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Finding Fun and Fitness in Lifelong Sports

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Finding Fun and Fitness in Lifelong Sports

Some sports are mastered by the young. Others are embraced by those who are older. But a few select sports can be integrated into a person’s life at any age and can be enjoyed for many years. Swimming, tennis and golf are a few of these rare activities that allow participants to enjoy its benefits over the course of a lifetime.

Swimming

Marni Kerner, Cooper Fitness Center Swim Pro, likes to say that swimming is a sport that can cross generations. “It is an activity that grandparents can do with their grandchildren, and husbands and wives can enjoy together,” she says. “When you’re in the water, everyone is on an even playing field.”

You’re never too young to start swimming – babies can learn to splash and float in the water, while men and women well into their 70s and 80s can use swimming to stay healthy and active. “At Cooper, there is a group of retired women who get together every day, put on their jogging belts, and jog in the pool while chatting and enjoying their time together,” says Marni.

For aging adults, swimming helps reduce inflammation and pain associated with joint problems like arthritis. Because you are essentially weightless in the pool, swimming does not strain the joints like land exercises might. Swimming helps increase circulation and can improve balance and flexibility. Swimming can also build endurance, cardiovascular fitness and muscle strength. In addition, it can be a great stress reliever.

“If you have never been a swimmer, or if it has been a while since you’ve been in the water, taking lessons from a certified professional swim instructor is recommended,” says Marni. “But it’s never too late! A swim coach will help ensure proper mechanics are being used and can help enhance performance in the water.”

Tennis

According to Cooper Fitness Center Tennis Pro Corey Noel, tennis is one of the few sports that you can start at any age and play competitively. Tournaments and leagues are separated by age division and/or skill level, which allows people to meet others on their same level of experience. “Tennis is a great way to maintain cardio fitness at any age,” says Corey. “As people age, they generally gravitate toward playing doubles for both the social aspect and to lessen the wear and tear on their bodies.”

Tennis is a full-body sport, meaning it will strengthen your upper body, lower body and core, which coincides with improving stamina and overall fitness. The best exercises to help enhance tennis performance are plyometrics or interval training, which is fast-paced exercise with short breaks in-between sets. Yoga and Pilates are also helpful for maintaining flexibility and mobility on the court.

“When you are transitioning your game as you age, it is important to not overdo it,” explains Corey. “It’s best to only play 90-120 minutes three days a week, and you should mix up your routine by playing doubles, singles, taking a private lesson or drill or hitting on a ball machine.” Leagues, tournaments, mixers and group lessons make tennis a very social sport, and playing with people at your skill level can boost your competitiveness.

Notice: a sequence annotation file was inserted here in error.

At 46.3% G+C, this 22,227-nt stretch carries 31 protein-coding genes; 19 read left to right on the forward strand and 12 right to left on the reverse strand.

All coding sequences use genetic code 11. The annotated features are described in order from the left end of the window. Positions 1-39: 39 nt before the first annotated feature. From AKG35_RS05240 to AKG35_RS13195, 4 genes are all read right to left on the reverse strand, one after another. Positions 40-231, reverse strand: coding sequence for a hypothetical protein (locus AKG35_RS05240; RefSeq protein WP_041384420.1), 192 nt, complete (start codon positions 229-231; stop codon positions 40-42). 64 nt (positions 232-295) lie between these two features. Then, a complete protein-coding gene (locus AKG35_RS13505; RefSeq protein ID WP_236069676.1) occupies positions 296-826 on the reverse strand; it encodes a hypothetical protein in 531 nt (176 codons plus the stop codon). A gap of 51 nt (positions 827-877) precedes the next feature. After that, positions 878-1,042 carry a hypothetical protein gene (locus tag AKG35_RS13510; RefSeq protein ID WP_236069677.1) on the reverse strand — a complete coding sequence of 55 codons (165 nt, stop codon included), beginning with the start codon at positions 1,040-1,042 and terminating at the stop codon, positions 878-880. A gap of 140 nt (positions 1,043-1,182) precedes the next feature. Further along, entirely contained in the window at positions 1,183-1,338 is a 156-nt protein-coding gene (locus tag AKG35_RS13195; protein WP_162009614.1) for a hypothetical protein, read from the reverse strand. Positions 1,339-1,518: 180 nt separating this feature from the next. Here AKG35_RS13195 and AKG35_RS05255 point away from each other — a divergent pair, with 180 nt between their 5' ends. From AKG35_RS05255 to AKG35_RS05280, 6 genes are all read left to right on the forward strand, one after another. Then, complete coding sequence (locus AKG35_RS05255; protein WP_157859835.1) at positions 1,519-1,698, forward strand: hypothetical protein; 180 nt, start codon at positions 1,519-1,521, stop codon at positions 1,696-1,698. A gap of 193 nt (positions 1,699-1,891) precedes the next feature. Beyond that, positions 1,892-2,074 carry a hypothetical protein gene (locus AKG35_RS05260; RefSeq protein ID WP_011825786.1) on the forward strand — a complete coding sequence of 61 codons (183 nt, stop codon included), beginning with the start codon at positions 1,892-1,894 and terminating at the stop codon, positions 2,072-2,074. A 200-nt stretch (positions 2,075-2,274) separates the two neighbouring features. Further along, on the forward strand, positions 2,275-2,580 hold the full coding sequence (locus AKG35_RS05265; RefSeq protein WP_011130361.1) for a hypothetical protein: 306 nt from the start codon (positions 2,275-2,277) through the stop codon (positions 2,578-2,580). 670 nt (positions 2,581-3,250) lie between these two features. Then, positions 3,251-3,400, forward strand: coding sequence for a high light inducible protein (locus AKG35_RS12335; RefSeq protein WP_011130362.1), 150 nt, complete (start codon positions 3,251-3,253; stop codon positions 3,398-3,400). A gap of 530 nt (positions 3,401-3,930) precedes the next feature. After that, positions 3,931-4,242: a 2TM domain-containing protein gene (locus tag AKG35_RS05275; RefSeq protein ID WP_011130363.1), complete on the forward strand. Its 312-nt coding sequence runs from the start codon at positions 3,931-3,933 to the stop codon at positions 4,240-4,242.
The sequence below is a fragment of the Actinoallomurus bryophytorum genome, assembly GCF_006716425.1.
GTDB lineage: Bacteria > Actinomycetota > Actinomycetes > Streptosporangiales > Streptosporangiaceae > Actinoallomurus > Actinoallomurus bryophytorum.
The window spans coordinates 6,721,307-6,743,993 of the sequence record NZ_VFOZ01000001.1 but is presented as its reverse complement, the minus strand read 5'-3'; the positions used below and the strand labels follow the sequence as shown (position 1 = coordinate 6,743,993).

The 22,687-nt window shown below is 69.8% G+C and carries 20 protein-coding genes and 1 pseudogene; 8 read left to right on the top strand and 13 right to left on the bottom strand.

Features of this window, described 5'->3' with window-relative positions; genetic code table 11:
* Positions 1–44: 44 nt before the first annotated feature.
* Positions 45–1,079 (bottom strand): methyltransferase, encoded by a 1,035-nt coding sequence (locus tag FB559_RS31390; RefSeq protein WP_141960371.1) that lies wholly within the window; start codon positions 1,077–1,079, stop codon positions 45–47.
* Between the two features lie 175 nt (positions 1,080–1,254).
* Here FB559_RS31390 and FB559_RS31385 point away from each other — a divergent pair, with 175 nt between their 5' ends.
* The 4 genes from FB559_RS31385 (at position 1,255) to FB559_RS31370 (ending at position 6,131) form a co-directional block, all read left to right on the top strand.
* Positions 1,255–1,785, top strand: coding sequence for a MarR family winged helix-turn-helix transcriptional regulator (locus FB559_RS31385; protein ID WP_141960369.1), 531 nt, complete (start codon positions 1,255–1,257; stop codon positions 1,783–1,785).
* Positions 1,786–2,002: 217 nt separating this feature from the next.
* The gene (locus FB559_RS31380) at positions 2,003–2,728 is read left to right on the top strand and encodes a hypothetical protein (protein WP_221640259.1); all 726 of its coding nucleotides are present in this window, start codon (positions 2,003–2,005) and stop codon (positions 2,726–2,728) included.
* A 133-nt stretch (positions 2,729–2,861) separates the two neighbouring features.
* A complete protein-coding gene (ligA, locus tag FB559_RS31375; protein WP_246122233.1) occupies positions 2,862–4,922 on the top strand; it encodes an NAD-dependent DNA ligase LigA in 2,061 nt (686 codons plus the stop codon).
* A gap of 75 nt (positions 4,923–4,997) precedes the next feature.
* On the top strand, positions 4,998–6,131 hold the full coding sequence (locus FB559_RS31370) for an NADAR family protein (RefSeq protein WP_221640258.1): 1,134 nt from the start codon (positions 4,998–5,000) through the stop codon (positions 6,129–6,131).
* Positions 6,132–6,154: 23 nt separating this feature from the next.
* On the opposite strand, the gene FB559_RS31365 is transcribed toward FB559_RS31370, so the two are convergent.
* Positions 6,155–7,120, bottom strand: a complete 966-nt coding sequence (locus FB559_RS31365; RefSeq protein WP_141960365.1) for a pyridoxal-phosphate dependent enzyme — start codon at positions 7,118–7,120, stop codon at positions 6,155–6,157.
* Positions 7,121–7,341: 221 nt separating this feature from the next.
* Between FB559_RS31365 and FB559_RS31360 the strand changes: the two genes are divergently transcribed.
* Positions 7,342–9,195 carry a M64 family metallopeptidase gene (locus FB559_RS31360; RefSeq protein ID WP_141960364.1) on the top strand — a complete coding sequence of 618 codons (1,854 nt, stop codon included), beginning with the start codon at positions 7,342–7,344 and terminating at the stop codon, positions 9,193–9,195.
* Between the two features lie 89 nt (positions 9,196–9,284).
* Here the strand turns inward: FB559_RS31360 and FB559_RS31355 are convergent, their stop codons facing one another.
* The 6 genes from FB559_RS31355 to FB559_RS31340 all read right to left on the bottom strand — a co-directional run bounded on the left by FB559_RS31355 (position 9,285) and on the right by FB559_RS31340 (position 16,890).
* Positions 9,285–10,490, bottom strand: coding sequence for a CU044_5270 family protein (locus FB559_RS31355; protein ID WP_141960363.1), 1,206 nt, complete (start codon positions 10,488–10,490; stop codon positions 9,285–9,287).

If you haven’t played tennis in a while or are just beginning to play, Corey recommends taking a few lessons to get started. The sport is beneficial for players of all ages, but is ideal for people looking for a fun and competitive exercise program as they get older. “Tennis will keep you involved socially with others while mixing up your workout routine, and each match provides a new mental and physical challenge regardless of the age of the competitors.”

Golf

David H. Williams, Cooper Fitness Center Professional Trainer and Golf Fitness Specialist, notes that golf is an ideal lifelong sport because “you don’t have to compete with anyone else if you don’t want to, and you can play at your own pace.” The game of golf can be learned at any age, as long as time and effort are put into practicing and understanding the game.

“Golf keeps the body moving, which is the key to longevity,” says David. “But, golf can be demanding on the body, so it is important to find a knowledgeable teaching pro and fitness trainer to help you modify your game as you get older.” A balance of strength, mobility and stability training are required to safely enjoy golf, especially because mobility and stability tend to decline with age. This can cause a need to modify the golf swing, which can be accomplished through lessons and practice.

Golf is a social sport, as it is often played in groups of two to four people. This social aspect of the game, along with its ability to keep players moving even into their later years, makes golf an excellent form of exercise that can be performed at any age.

For more information about professional sport and fitness training at Cooper Fitness Center, please visit cooperfitnesscenter.com or call 972.233.4832.

Article provided by Cooper Aerobics Marketing and Communications.